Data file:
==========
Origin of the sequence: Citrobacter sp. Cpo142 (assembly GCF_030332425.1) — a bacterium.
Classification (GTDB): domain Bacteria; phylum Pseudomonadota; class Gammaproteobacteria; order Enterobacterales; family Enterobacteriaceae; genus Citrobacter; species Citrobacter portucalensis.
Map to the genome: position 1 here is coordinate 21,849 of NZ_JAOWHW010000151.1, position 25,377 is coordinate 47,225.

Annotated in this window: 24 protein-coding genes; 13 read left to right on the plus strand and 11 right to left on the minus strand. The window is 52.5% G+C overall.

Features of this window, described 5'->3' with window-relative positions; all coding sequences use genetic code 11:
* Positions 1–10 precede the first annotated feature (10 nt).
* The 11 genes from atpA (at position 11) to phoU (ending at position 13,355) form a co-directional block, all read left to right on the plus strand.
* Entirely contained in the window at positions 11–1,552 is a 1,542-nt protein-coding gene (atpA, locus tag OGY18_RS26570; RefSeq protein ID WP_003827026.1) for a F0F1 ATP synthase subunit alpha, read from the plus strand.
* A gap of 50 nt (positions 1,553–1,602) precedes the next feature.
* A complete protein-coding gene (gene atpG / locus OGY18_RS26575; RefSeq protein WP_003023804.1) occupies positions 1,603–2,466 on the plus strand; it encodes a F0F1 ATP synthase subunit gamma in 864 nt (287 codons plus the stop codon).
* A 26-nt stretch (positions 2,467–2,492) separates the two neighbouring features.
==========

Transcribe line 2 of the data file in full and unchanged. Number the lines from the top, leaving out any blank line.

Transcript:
Classification (GTDB): domain Bacteria; phylum Pseudomonadota; class Gammaproteobacteria; order Enterobacterales; family Enterobacteriaceae; genus Citrobacter; species Citrobacter portucalensis.